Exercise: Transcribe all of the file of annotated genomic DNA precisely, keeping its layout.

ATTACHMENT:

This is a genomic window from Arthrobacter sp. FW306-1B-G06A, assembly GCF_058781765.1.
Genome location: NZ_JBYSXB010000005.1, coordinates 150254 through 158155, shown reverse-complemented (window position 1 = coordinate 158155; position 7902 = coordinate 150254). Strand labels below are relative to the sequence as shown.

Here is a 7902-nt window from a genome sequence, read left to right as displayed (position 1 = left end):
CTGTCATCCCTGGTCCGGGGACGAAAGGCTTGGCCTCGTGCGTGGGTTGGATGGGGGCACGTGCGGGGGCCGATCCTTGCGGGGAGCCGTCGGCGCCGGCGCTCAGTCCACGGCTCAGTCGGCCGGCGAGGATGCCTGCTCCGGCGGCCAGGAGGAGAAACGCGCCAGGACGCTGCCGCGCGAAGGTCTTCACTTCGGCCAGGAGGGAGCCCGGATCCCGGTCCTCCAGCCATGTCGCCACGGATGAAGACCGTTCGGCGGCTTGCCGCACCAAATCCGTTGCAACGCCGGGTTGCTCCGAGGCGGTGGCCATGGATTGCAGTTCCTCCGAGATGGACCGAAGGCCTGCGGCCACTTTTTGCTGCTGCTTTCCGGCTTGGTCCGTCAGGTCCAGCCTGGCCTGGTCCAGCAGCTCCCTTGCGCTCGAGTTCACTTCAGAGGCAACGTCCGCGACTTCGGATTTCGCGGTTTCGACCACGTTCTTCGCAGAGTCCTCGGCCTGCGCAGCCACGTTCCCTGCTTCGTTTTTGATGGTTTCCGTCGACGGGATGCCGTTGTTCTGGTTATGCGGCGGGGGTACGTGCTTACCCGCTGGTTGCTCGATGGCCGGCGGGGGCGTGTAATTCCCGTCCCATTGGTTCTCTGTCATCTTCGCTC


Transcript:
This is a genomic window from Arthrobacter sp. FW306-1B-G06A, assembly GCF_058781765.1.
Genome location: NZ_JBYSXB010000005.1, coordinates 150254 through 158155, shown reverse-complemented (window position 1 = coordinate 158155; position 7902 = coordinate 150254). Strand labels below are relative to the sequence as shown.

Here is a 7902-nt window from a genome sequence, read left to right as displayed (position 1 = left end):
CTGTCATCCCTGGTCCGGGGACGAAAGGCTTGGCCTCGTGCGTGGGTTGGATGGGGGCACGTGCGGGGGCCGATCCTTGCGGGGAGCCGTCGGCGCCGGCGCTCAGTCCACGGCTCAGTCGGCCGGCGAGGATGCCTGCTCCGGCGGCCAGGAGGAGAAACGCGCCAGGACGCTGCCGCGCGAAGGTCTTCACTTCGGCCAGGAGGGAGCCCGGATCCCGGTCCTCCAGCCATGTCGCCACGGATGAAGACCGTTCGGCGGCTTGCCGCACCAAATCCGTTGCAACGCCGGGTTGCTCCGAGGCGGTGGCCATGGATTGCAGTTCCTCCGAGATGGACCGAAGGCCTGCGGCCACTTTTTGCTGCTGCTTTCCGGCTTGGTCCGTCAGGTCCAGCCTGGCCTGGTCCAGCAGCTCCCTTGCGCTCGAGTTCACTTCAGAGGCAACGTCCGCGACTTCGGATTTCGCGGTTTCGACCACGTTCTTCGCAGAGTCCTCGGCCTGCGCAGCCACGTTCCCTGCTTCGTTTTTGATGGTTTCCGTCGACGGGATGCCGTTGTTCTGGTTATGCGGCGGGGGTACGTGCTTACCCGCTGGTTGCTCGATGGCCGGCGGGGGCGTGTAATTCCCGTCCCATTGGTTCTCTGTCATCTTCGCTC